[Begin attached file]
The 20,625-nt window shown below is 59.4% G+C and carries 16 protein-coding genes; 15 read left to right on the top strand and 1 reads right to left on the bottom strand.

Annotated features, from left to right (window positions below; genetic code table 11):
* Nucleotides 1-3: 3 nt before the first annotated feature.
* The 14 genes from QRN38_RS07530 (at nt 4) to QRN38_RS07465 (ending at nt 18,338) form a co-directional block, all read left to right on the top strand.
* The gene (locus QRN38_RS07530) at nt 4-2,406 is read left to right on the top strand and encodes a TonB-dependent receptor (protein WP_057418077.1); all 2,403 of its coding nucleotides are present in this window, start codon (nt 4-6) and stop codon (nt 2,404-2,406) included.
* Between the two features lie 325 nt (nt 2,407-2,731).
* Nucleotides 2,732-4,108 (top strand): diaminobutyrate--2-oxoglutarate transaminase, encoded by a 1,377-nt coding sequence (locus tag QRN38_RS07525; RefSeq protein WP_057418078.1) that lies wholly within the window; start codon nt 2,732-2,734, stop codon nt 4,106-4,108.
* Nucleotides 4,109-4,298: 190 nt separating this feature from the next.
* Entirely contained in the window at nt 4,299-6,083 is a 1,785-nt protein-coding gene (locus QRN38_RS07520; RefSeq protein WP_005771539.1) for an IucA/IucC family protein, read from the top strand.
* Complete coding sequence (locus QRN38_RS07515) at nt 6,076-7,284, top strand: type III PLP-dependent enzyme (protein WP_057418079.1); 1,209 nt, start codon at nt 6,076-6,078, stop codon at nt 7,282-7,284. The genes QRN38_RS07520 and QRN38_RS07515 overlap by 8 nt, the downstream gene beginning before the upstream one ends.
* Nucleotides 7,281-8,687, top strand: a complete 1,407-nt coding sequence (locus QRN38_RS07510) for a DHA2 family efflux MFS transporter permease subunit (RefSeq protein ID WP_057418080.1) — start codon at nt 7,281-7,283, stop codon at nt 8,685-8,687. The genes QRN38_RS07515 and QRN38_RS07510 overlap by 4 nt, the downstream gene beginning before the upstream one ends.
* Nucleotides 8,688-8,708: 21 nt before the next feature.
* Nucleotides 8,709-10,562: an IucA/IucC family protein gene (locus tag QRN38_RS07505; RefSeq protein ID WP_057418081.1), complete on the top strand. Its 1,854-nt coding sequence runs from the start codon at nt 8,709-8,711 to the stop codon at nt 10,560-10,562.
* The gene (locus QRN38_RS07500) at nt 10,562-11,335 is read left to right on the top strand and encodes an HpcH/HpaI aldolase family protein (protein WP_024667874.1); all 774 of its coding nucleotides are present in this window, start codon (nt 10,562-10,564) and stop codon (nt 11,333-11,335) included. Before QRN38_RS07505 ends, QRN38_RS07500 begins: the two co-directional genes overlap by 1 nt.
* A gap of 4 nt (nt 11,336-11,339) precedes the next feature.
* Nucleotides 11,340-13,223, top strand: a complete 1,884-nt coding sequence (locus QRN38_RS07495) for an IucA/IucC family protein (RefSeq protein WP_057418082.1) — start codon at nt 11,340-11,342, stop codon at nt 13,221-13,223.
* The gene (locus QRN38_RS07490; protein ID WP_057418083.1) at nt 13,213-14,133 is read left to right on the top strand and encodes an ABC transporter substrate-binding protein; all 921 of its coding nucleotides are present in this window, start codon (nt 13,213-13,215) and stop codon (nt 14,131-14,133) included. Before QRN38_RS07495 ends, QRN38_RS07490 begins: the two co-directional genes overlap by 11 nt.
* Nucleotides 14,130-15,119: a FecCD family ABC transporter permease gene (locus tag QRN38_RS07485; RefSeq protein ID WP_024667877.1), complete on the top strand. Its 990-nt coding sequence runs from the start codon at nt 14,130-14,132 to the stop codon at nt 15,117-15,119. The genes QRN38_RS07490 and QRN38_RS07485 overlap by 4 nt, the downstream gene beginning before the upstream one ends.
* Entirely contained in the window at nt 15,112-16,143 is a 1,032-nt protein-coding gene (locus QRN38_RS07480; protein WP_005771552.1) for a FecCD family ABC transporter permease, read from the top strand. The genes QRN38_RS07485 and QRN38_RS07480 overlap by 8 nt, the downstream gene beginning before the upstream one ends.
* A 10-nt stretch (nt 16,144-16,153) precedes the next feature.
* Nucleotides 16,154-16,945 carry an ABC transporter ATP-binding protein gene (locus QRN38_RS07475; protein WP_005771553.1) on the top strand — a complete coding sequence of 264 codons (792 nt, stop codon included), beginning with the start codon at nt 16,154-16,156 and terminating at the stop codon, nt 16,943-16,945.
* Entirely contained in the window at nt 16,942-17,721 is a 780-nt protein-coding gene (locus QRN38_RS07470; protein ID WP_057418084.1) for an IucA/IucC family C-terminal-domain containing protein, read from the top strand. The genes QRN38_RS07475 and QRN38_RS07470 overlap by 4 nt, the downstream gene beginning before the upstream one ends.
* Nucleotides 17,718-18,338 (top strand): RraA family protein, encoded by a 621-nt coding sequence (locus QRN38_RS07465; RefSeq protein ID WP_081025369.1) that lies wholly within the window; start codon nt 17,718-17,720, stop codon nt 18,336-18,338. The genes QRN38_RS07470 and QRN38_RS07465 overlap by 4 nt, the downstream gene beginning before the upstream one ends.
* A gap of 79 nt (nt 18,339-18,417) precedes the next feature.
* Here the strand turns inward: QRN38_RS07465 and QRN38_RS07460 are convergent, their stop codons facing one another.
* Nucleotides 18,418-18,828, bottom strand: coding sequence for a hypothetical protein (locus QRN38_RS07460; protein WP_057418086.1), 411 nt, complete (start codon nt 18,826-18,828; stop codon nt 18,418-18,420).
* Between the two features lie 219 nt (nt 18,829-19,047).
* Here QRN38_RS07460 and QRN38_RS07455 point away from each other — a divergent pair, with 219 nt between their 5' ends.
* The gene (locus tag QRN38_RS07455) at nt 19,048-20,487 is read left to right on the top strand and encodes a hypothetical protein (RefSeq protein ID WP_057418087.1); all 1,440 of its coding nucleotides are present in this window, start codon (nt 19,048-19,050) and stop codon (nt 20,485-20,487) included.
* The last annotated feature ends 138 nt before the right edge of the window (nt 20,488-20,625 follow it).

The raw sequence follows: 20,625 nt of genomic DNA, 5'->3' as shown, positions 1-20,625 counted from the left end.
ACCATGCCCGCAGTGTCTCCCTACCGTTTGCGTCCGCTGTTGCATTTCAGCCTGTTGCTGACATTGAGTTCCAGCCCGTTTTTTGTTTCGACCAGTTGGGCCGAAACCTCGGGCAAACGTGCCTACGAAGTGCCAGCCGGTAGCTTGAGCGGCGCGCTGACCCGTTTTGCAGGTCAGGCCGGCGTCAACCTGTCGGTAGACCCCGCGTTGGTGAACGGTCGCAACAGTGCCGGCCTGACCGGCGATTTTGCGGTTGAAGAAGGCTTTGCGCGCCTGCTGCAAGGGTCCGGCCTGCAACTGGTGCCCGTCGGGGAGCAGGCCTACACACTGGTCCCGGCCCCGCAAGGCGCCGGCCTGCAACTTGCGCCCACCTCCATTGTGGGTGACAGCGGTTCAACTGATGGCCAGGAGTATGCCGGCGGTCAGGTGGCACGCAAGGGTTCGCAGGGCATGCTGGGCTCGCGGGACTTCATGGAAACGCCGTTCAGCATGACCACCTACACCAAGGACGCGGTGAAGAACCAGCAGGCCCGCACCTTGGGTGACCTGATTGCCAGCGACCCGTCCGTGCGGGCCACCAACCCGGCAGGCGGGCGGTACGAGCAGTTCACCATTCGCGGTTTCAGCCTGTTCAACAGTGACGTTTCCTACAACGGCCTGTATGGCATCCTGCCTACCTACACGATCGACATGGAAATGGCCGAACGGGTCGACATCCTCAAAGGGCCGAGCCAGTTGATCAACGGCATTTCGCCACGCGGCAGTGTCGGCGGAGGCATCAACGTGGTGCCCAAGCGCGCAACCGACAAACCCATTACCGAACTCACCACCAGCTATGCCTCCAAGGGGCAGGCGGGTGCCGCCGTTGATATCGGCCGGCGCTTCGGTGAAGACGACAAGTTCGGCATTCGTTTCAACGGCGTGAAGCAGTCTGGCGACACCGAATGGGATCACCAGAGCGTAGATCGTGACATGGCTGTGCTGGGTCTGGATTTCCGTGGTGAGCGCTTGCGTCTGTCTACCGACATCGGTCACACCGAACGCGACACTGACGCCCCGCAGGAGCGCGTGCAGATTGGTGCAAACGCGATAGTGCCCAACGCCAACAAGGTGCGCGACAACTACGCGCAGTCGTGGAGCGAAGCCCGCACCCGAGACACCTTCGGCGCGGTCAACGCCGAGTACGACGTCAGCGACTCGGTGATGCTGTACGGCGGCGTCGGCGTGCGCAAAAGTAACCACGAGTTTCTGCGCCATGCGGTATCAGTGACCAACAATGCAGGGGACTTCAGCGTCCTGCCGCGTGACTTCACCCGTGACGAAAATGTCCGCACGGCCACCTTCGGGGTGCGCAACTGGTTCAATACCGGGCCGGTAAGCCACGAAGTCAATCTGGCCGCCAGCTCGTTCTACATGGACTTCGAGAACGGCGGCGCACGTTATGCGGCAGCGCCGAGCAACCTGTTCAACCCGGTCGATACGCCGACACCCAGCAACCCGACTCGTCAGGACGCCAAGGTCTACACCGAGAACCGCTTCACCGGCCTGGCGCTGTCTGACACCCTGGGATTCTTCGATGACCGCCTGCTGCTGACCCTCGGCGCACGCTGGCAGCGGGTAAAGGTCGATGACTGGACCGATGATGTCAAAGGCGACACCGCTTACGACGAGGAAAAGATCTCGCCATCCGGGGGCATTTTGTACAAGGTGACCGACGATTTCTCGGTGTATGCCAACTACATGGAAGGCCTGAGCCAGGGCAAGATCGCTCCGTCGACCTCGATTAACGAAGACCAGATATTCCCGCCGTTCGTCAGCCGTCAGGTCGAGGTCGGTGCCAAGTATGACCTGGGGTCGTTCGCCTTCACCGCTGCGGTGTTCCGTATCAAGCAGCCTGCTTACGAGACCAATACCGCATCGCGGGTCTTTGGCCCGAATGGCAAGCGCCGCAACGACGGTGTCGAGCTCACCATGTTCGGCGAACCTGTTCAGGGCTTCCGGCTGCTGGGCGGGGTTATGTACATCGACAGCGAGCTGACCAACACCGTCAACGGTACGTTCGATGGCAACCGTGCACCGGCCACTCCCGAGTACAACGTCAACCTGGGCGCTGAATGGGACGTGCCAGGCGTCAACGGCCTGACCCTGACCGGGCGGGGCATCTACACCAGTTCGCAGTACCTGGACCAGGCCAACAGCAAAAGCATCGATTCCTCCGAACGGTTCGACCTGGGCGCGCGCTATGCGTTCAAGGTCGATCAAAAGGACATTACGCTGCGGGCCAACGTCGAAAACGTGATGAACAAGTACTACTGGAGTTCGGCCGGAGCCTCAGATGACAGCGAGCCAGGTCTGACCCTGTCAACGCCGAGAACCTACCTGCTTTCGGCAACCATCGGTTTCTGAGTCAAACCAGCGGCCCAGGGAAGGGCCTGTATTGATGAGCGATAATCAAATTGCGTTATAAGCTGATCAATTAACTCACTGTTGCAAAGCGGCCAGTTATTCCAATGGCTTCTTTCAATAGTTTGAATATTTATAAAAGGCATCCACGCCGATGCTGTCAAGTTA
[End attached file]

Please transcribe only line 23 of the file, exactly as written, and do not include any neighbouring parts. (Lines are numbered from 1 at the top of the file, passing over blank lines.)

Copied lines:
* Nucleotides 17,718-18,338 (top strand): RraA family protein, encoded by a 621-nt coding sequence (locus QRN38_RS07465; RefSeq protein ID WP_081025369.1) that lies wholly within the window; start codon nt 17,718-17,720, stop codon nt 18,336-18,338. The genes QRN38_RS07470 and QRN38_RS07465 overlap by 4 nt, the downstream gene beginning before the upstream one ends.